One of the biggest areas I see this is with parents and their kids. Many parents I talk to use their kids as an excuse to procrastinate on living the lives they want.
It’s much easier to focus our efforts on our kids than on ourselves. As we navigate the roads of parenting, we may become over-caring, over-involved, and singularly focused. We may push our kids to perform or live out our dreams because we don’t want to perform ourselves.
Time and time again, I’ve seen parents push their children into sports, music, and even academics, because they regret the pursuits they didn’t follow in their younger years. Yet, it’s never too late! Parents should learn, grow, and engage right alongside their children. Learn violin or piano with your kids; get out there and play sports with them. Better yet, pursue your own dreams—join an adult community league, find a creative outlet, go back to school.
Kids aren’t an excuse to procrastinate the life you want to live! Again, if you’re putting off your dreams because you’re too busy with your kids, you’re avoiding something. Children offer us an opportunity to learn, play, discover, and grow. What they shouldn’t become is a surrogate to push your dreams onto.
The big cost of procrastination is often putting off or never reaching a life of fulfillment. While it’s important to address the big life-changes we procrastinate, there’s also something to be said for the little items we avoid and brush aside. Cumulatively, these little acts of procrastination add up as well.
We all run into times when we look at our to-do list and push items off in favor of easier, more pleasurable tasks. Everyone does. We opt to indulge in soft addictions like TV, shopping, and social media to zone out, rather than tuning in to what’s going on around us. Many of us justify our “down time” as a deserved break, but this type of downtime actually does the opposite of leaving us refreshed and renewed.
Think of soft addictions like candy. Yes, when you’re hungry you may grab a sugary snack from the vending machine. Temporarily you feel energized and even get a bit of a sugar high, but inevitably we crash and are left feeling lower than we were before. Similarly, soft addictions give us a quick pleasure boost but eventually get in the way of our long-term self-nourishment.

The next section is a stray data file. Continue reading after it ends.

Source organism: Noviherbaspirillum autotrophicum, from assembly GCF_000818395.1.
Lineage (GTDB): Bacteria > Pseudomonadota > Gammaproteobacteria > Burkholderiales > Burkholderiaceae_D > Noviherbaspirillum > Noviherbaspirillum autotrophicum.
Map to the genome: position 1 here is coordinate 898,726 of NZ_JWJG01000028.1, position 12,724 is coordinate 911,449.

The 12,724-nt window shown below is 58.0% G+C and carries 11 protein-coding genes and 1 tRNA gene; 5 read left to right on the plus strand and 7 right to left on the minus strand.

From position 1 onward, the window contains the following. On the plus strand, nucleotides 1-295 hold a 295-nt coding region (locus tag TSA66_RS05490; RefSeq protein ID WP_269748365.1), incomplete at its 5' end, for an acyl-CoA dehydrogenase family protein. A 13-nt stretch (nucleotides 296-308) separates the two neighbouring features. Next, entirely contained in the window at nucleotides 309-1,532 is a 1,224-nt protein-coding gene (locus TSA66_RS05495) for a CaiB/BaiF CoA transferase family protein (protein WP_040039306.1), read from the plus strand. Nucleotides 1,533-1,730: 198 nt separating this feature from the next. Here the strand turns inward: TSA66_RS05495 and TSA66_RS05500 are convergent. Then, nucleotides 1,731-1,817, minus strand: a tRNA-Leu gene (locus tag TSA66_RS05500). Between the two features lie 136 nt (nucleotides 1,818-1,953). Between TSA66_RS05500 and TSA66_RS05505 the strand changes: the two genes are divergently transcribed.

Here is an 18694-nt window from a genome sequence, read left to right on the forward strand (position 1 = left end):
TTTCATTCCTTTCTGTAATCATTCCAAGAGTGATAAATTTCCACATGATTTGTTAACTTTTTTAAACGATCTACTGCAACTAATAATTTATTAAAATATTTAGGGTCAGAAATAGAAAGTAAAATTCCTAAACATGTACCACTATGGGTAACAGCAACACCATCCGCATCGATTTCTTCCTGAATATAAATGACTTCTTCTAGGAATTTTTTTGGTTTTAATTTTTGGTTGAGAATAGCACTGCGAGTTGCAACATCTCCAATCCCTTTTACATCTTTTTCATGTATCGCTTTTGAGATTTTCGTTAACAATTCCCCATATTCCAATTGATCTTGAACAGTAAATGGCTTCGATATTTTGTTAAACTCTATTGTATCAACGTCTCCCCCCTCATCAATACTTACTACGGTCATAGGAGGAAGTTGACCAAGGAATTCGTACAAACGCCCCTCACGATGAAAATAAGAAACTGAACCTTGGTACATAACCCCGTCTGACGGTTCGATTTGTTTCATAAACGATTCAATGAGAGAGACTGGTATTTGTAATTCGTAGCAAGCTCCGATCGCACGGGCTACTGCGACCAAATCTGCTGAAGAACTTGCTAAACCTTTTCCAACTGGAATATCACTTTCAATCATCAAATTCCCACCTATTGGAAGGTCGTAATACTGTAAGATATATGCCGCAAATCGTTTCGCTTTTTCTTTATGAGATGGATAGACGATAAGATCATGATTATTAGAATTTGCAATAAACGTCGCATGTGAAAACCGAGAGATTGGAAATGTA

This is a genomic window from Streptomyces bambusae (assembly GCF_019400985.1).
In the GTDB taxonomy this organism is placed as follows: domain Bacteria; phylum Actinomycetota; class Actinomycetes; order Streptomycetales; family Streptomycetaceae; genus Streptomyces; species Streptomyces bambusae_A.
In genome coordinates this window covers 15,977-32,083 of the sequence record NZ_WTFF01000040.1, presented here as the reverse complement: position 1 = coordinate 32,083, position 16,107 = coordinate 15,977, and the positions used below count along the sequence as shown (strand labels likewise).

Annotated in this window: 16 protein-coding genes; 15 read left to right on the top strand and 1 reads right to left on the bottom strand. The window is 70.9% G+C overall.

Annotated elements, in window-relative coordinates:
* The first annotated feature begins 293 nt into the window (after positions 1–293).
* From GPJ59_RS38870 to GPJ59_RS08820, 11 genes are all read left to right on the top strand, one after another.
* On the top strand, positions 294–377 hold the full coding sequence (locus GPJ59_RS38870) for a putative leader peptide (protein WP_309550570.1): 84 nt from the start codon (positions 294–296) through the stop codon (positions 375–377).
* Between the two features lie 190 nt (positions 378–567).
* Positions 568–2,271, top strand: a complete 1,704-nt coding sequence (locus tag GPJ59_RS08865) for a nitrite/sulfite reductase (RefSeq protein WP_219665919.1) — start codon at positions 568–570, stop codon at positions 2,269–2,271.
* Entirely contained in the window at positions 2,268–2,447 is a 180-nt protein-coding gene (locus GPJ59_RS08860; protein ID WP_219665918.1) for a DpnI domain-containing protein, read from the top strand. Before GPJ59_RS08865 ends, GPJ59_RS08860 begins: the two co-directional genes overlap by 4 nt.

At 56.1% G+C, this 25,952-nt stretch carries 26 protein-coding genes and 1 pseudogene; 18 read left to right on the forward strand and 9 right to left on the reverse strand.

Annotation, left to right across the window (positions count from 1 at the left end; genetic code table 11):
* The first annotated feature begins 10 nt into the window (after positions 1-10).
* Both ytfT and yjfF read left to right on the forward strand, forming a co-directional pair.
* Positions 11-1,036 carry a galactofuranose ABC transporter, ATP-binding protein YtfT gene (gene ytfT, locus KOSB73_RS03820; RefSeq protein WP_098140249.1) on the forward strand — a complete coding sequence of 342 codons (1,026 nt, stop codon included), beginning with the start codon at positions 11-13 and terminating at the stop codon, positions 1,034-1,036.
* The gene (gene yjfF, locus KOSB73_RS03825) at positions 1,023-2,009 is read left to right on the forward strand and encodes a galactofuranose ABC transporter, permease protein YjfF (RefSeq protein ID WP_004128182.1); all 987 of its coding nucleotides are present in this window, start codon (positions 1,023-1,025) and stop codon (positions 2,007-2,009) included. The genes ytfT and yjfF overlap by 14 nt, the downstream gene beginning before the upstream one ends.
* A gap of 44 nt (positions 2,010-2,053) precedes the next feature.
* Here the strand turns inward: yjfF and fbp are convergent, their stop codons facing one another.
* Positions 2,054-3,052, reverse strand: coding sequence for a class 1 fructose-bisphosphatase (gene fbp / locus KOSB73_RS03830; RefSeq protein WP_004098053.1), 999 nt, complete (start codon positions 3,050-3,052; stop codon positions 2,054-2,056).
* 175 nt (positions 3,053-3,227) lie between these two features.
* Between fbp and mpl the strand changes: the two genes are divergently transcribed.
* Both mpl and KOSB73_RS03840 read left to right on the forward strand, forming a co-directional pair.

Typically, if we find soft addictions are constantly getting in the way and preventing us from accomplishing what we need to, it indicates a larger problem. We may seek the addicting behavior because it helps us avoid addressing our underlying lack of fulfillment.
We may put off pursuing our degree, requesting professional development, or addressing concerns with our boss because we’re afraid of the results of rocking the boat.
Similarly, we may put off counseling with our spouse because we’re afraid it indicates and acknowledges a problem in our relationship. Instead of addressing and resolving the issue, we ignore the problem and hope it goes away. Like any case of procrastination—ignoring a task doesn’t help it disappear and often makes it feel even more insurmountable.
Instead, embrace change as a natural part of life. Growth is painful. Change is painful, but it’s from transformation we reach a greater fulfillment and satisfaction with our life. We may choose what we perceive as the “easy route” because, well, it looks easier. In the long-term, our happiness depends on us continuing to move forward and evolve into our next, most radiant selves.
If you’re looking for ways to grow, transform, and get the life you want, please visit the Wright Foundation. We’re excited to announce the availability of many of our courses for download. These courses are at a special introductory price, so don’t miss out!
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The Wright Foundation for the Realization of Human Potential is a leadership institute located in Chicago, Illinois. Wright Living performative learning programs are integrated into the curriculum at Wright Graduate University.